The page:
Prevented Ocean Plastic has stated its intention to open 25 high-volume collection centres across various global regions by 2025, with which it will gather and recycle ‘ocean-bound’ plastic waste into its ‘fully traceable’ plastic material.

The collection centres are set to be built on coastlines that, according to Prevented Ocean Plastic, have historically lacked the appropriate recycling infrastructure to deal with plastic waste; this includes locations in Southeast Asia, South America, Sub-Saharan Africa, and the Mediterranean.

Twenty of these centres will be high-capacity collection centres expected to process 100 tonnes of discarded plastic waste every month. Five will be larger ‘aggregation centres’ aiming to process 500 tonnes per month. In total, their processes hope to collect 54,000 tonnes of plastic waste every year.

Furthermore, each centre anticipates the creation of 40 jobs, which would lead to a total of 1,000 new, direct jobs and open up more income opportunities for more bottle collectors in the informal waste sector.

Reportedly, each centre will work alongside a recycler adhering to the Prevented Ocean Plastic Standards. These were apparently developed in consultation with over 70 leading businesses according to the Ethical Trading Initiative (ETI) base code – adhering to ISEAL’s Code of Good Practice and Prevented Ocean Plastic supplier Bantam Materials’ Good Manufacturing Practices, alongside its traceability process.

The first centre opened in Semarang, Indonesia, last Sunday. Prevented Ocean Plastic Southeast Asia partnered with the United States Agency for International Development (USAID) to address the problem of plastic waste in the city and develop its recycling infrastructure.

While over half of these collection centres are set to be new builds supported by a range of industrial partners, the remaining centres will work with local, trusted organisations to enhance existing sites.

As Eunomia predicts that 29 million metric tons will enter the oceans every year by 2040, the centres aim to protect the natural environment, contribute towards a circular economy for plastics, and provide reliable income and dignified working conditions for waste collectors.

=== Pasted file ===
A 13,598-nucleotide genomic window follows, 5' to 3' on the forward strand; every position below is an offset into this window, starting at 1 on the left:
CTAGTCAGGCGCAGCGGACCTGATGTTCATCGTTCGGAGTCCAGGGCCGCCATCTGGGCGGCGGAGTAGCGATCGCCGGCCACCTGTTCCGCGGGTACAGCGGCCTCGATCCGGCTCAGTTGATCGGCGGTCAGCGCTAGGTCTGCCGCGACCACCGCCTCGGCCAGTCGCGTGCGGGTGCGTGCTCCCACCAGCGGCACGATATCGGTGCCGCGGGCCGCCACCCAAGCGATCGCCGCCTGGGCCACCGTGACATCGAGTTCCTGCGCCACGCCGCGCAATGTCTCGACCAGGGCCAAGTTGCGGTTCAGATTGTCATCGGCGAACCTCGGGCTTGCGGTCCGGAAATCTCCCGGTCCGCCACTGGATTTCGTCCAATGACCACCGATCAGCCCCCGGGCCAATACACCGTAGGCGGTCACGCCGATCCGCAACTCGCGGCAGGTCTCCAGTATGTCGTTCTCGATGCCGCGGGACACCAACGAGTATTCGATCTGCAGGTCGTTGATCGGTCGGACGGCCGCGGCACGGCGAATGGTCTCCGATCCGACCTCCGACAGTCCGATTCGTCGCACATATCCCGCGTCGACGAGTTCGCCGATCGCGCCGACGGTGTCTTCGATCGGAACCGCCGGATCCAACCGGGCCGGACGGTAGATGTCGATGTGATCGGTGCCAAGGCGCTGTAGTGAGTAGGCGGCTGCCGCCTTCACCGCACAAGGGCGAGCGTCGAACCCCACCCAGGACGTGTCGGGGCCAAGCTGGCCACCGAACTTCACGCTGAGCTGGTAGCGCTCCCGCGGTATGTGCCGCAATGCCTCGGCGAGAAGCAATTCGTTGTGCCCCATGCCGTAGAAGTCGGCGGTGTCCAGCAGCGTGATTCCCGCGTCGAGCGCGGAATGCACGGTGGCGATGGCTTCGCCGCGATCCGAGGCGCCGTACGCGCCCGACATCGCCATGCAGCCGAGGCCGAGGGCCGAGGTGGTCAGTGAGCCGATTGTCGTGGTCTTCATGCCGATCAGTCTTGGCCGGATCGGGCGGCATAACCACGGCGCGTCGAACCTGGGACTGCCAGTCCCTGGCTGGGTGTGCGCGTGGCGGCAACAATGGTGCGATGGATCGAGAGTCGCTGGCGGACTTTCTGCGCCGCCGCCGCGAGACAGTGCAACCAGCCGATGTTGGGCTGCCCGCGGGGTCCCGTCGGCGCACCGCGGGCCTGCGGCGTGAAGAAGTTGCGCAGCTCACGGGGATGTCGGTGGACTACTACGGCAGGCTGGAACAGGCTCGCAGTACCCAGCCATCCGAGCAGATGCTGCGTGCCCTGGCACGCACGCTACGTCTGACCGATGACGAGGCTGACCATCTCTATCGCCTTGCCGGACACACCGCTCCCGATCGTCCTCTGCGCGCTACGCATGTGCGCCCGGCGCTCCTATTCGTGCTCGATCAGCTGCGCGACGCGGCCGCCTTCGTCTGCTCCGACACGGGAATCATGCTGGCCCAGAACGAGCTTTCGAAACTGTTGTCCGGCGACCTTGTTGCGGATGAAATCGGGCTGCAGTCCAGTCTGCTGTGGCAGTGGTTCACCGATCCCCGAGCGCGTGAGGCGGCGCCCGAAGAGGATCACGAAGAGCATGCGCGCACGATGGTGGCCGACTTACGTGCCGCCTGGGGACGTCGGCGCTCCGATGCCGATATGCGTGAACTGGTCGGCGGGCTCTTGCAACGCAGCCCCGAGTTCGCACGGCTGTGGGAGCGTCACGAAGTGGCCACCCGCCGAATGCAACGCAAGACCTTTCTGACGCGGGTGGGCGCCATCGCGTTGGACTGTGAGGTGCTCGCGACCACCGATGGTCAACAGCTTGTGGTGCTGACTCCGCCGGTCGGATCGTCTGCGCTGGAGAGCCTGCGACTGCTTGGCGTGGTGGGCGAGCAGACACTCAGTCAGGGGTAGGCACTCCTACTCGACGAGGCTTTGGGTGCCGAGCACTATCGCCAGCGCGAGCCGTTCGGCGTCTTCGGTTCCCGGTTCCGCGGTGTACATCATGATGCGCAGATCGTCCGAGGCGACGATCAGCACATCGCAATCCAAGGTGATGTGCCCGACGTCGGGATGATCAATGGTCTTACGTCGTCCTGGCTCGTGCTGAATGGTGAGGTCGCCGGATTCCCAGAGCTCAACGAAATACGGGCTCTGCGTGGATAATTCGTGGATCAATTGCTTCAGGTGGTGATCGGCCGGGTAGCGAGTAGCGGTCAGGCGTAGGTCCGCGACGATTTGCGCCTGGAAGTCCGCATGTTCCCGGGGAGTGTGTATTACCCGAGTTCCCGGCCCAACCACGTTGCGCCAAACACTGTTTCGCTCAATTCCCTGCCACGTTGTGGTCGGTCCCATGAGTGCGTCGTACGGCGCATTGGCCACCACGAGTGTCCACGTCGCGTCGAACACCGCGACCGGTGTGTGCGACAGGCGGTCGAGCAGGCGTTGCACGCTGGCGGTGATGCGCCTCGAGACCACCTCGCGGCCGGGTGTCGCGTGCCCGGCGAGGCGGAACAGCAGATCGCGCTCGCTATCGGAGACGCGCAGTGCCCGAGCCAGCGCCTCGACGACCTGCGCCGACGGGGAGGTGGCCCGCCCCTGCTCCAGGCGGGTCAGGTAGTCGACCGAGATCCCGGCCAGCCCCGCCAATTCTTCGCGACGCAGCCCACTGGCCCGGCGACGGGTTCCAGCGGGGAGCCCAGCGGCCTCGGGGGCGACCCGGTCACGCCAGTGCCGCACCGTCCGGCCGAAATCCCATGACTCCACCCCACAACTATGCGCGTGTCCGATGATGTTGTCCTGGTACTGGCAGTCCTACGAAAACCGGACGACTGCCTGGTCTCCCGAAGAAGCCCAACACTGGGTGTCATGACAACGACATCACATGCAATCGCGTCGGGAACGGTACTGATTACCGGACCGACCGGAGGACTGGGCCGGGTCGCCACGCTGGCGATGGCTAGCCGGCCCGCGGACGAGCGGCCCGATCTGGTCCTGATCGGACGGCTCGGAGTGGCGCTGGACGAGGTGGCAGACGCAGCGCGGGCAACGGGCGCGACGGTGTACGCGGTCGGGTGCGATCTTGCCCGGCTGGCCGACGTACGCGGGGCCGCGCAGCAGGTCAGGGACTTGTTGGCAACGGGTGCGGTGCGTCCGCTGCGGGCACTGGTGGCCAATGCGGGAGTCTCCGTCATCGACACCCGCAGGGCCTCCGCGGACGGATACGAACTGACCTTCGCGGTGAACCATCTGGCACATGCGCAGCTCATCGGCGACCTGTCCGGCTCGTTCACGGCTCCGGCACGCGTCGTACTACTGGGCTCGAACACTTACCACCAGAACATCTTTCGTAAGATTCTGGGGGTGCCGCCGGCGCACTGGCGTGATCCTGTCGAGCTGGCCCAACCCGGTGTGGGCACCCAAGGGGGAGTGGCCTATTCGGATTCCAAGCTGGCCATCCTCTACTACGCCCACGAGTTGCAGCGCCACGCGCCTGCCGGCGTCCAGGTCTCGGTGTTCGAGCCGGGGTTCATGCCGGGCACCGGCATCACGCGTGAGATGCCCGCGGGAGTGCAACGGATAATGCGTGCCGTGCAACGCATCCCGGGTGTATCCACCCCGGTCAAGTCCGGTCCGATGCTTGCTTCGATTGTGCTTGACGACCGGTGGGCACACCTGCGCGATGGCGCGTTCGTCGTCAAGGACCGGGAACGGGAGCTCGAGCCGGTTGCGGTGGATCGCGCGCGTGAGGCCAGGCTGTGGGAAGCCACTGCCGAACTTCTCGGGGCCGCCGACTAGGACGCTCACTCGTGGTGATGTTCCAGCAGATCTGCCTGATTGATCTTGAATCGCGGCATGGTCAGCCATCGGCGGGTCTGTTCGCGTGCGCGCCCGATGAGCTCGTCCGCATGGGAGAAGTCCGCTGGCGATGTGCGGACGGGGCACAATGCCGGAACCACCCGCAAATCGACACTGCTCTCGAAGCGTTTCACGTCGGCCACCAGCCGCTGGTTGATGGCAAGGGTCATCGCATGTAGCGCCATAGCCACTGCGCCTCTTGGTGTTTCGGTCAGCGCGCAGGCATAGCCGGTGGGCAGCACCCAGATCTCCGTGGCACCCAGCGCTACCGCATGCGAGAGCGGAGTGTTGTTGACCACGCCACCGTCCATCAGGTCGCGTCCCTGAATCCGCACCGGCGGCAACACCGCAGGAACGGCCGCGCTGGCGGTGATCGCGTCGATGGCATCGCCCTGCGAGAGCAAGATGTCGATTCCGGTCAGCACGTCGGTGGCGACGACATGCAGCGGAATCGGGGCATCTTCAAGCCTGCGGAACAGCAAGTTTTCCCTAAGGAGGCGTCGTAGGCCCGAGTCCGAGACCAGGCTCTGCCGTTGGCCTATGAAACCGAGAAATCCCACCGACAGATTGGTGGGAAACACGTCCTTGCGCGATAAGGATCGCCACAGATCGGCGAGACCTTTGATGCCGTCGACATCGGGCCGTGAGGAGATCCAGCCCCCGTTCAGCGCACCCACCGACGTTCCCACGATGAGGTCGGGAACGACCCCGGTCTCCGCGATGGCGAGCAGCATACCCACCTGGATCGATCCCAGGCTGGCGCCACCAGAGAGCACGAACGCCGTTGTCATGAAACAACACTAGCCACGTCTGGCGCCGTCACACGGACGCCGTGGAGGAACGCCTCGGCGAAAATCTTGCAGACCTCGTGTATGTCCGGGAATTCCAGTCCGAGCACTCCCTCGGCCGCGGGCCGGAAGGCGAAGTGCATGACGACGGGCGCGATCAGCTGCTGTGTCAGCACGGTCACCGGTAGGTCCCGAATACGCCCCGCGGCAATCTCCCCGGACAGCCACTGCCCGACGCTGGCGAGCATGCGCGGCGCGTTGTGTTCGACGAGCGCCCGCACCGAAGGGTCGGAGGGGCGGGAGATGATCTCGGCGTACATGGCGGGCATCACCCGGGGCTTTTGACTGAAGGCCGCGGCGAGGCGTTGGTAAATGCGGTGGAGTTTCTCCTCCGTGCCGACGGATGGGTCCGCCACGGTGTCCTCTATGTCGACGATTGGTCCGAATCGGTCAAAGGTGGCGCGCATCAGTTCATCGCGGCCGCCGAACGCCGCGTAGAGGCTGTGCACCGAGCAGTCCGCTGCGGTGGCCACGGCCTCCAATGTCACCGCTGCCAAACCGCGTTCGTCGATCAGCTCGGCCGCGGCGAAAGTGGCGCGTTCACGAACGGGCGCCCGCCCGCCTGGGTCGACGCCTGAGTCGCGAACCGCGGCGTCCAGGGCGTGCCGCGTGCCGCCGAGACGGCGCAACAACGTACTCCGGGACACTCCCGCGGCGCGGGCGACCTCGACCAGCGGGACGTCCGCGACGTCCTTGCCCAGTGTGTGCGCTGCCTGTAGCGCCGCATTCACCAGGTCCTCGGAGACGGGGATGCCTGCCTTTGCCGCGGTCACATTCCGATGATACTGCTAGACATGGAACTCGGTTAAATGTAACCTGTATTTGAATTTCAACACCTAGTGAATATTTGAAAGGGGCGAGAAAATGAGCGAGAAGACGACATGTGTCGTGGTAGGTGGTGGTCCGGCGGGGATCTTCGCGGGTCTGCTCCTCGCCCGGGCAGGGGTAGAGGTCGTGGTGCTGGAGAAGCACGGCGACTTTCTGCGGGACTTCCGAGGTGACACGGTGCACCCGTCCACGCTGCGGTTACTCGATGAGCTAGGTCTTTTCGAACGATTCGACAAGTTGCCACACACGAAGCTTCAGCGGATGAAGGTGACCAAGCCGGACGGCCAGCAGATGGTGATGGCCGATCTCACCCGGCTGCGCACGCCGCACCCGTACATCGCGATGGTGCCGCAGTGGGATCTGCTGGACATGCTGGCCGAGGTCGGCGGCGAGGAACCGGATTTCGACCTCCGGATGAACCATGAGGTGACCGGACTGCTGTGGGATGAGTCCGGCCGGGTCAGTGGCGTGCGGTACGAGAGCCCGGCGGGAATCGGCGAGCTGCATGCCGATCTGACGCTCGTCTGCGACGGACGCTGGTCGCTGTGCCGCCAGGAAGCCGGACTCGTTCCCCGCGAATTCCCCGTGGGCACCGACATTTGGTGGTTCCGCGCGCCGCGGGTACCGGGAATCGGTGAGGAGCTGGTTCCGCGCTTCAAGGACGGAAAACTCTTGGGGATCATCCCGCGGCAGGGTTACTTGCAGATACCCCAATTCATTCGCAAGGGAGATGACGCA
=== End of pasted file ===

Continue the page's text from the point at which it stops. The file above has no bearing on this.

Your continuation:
“At a time when there’s a lot of negative talk about the future of the planet, it’s good to be doing something that has an immediate, positive impact on people and their local communities,” stated Raffi Schieir, director of Prevented Ocean Plastic. “By choosing recycled and looking for the Prevented Ocean Plastic logo, we can all support responsible sourcing through these tangible, brick-and-mortar builds.

“Using our repeatable Prevented Ocean Plastic model, there is no limit to what we can achieve. In the future we would love 25 to become 50, and 50 to become 100 centres, addressing ocean plastic pollution at scale as we continue to grow.”

“USAID is proud to partner with Prevented Ocean Plastic Southeast Asia to build an inclusive circular economy across Indonesia,” added Clare Romanik, lead Ocean Plastics and Urban advisor at USAID. “This partnership demonstrates the power of blended finance as a model to scale solutions to the plastic crisis.”

Other Prevented Ocean Plastic projects include a research project, undertaken in collaboration with the University of Georgia, seeking to understand the causes of inland litter entering the oceans and assist local authorities and stakeholders in preventing such pollution; and the incorporation of recovered waste into Lidl’s sparkling water bottles.

Meanwhile, RECOUP has warned in its River and Ocean Plastics Collection and Recycling Programmes report that ‘inconsistency and ambiguity’ in the language and operations of waste removal efforts could impact packaging manufacturers’ access to recycled materials and facilitate the pollution of marine environments.

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